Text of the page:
I know I said I can’t invest time with every single inquiry, but the approach is welcome and it’s the right move for the transitional candidate. If you’re motivated to find your next move then meet with people and let them know. A lot of it is top of mind exposure and indirect introductions that come from having coffee with someone, letting them know what you’ve been doing and want to do moving forward. The people you meet with might meet with someone else a week later where an opportunity manifests and they suggest your candidacy. Get out and connect with people of influence in your ecosystem. It only takes one great opportunity and you’re flying high again.
I hope these simple insights help a few of you in your career journey.
Side Note for Hiring Executives:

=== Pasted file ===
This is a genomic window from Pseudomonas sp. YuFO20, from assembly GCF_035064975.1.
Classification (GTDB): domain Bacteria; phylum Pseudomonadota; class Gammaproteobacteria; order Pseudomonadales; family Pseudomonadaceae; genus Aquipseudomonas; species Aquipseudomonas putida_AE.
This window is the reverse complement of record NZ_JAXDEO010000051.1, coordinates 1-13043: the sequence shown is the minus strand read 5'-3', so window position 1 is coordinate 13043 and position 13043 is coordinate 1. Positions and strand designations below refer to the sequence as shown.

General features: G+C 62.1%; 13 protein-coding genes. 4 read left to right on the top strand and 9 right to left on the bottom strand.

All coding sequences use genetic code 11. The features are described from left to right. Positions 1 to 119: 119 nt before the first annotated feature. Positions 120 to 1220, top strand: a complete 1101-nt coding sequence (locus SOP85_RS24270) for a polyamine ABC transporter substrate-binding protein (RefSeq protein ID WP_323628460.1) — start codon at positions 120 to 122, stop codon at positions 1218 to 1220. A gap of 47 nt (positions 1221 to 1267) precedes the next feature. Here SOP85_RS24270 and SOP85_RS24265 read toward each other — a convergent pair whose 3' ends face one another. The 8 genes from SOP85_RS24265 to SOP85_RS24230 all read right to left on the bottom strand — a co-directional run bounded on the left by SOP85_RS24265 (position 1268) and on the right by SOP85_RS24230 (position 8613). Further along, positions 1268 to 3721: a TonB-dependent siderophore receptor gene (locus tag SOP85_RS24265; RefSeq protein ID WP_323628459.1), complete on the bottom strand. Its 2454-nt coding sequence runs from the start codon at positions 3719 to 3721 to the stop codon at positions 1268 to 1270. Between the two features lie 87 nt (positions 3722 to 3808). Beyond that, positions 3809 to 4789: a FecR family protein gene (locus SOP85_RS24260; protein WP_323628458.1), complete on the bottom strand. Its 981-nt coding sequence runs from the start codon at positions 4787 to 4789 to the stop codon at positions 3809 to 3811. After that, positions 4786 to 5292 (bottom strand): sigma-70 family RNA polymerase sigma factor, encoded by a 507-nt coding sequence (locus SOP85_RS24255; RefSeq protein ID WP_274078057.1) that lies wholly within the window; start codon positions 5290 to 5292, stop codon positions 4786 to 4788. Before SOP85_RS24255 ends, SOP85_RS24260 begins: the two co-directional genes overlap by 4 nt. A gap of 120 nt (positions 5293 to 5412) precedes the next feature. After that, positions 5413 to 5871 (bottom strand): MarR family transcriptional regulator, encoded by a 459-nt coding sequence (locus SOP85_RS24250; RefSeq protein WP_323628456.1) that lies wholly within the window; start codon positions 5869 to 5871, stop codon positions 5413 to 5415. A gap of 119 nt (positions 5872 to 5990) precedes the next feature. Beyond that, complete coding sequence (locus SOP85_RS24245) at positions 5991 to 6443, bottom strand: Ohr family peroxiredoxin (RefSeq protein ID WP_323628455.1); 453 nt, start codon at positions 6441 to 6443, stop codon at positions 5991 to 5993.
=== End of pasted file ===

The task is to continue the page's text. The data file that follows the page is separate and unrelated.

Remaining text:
I spoke to someone the other day who hadn’t worked in a year and of course I qualified why that was the case. He was transparent and I learned that his wife had been diagnosed with cancer and would need extensive chemo treatments which would make it difficult to impossible to care for their young toddlers let alone herself for several months. This guy had a successfully ascending career and he chose to prioritize his family, sacrificing his professional ambition and income for an extended period of time. It immediately hit me that this guy’s human decency made him MORE MARKETABLE despite the optics of being out of work for a year. Don’t immediately judge a person by their paper, you might just find a strong performer with even stronger character beneath the surface optics.